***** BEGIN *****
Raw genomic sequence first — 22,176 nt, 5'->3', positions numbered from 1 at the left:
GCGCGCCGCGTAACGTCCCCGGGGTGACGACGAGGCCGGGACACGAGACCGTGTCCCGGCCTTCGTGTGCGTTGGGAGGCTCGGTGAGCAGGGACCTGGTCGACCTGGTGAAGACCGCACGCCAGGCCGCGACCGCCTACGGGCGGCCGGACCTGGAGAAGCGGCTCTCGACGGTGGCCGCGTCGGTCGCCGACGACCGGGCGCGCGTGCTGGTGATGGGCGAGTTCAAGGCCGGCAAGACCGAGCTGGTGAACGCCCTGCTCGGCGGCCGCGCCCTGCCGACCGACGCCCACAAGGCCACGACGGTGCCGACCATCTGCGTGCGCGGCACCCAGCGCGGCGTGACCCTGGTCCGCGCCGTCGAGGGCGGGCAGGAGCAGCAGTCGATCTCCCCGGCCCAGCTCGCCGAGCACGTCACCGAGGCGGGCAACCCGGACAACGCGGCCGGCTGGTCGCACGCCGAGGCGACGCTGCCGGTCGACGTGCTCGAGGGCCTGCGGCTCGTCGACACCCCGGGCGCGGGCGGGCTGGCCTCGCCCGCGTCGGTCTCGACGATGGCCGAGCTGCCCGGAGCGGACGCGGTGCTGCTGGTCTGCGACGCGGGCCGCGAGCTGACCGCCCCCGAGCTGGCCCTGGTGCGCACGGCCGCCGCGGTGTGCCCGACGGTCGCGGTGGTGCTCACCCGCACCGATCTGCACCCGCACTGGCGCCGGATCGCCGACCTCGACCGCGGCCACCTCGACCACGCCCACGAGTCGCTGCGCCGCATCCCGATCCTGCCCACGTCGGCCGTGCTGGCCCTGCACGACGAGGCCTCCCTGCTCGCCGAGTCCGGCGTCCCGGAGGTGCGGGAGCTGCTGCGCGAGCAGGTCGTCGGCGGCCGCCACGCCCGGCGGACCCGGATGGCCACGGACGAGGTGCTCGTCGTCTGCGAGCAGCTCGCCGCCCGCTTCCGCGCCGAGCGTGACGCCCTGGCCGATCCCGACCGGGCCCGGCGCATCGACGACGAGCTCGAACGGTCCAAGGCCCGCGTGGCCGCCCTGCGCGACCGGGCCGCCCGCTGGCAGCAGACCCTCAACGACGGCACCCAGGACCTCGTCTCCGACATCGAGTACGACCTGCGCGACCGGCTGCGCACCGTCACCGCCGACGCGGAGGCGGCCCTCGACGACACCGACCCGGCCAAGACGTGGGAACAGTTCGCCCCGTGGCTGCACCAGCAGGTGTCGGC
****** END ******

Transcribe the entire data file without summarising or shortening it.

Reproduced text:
Raw genomic sequence first — 22,176 nt, 5'->3', positions numbered from 1 at the left:
GCGCGCCGCGTAACGTCCCCGGGGTGACGACGAGGCCGGGACACGAGACCGTGTCCCGGCCTTCGTGTGCGTTGGGAGGCTCGGTGAGCAGGGACCTGGTCGACCTGGTGAAGACCGCACGCCAGGCCGCGACCGCCTACGGGCGGCCGGACCTGGAGAAGCGGCTCTCGACGGTGGCCGCGTCGGTCGCCGACGACCGGGCGCGCGTGCTGGTGATGGGCGAGTTCAAGGCCGGCAAGACCGAGCTGGTGAACGCCCTGCTCGGCGGCCGCGCCCTGCCGACCGACGCCCACAAGGCCACGACGGTGCCGACCATCTGCGTGCGCGGCACCCAGCGCGGCGTGACCCTGGTCCGCGCCGTCGAGGGCGGGCAGGAGCAGCAGTCGATCTCCCCGGCCCAGCTCGCCGAGCACGTCACCGAGGCGGGCAACCCGGACAACGCGGCCGGCTGGTCGCACGCCGAGGCGACGCTGCCGGTCGACGTGCTCGAGGGCCTGCGGCTCGTCGACACCCCGGGCGCGGGCGGGCTGGCCTCGCCCGCGTCGGTCTCGACGATGGCCGAGCTGCCCGGAGCGGACGCGGTGCTGCTGGTCTGCGACGCGGGCCGCGAGCTGACCGCCCCCGAGCTGGCCCTGGTGCGCACGGCCGCCGCGGTGTGCCCGACGGTCGCGGTGGTGCTCACCCGCACCGATCTGCACCCGCACTGGCGCCGGATCGCCGACCTCGACCGCGGCCACCTCGACCACGCCCACGAGTCGCTGCGCCGCATCCCGATCCTGCCCACGTCGGCCGTGCTGGCCCTGCACGACGAGGCCTCCCTGCTCGCCGAGTCCGGCGTCCCGGAGGTGCGGGAGCTGCTGCGCGAGCAGGTCGTCGGCGGCCGCCACGCCCGGCGGACCCGGATGGCCACGGACGAGGTGCTCGTCGTCTGCGAGCAGCTCGCCGCCCGCTTCCGCGCCGAGCGTGACGCCCTGGCCGATCCCGACCGGGCCCGGCGCATCGACGACGAGCTCGAACGGTCCAAGGCCCGCGTGGCCGCCCTGCGCGACCGGGCCGCCCGCTGGCAGCAGACCCTCAACGACGGCACCCAGGACCTCGTCTCCGACATCGAGTACGACCTGCGCGACCGGCTGCGCACCGTCACCGCCGACGCGGAGGCGGCCCTCGACGACACCGACCCGGCCAAGACGTGGGAACAGTTCGCCCCGTGGCTGCACCAGCAGGTGTCGGC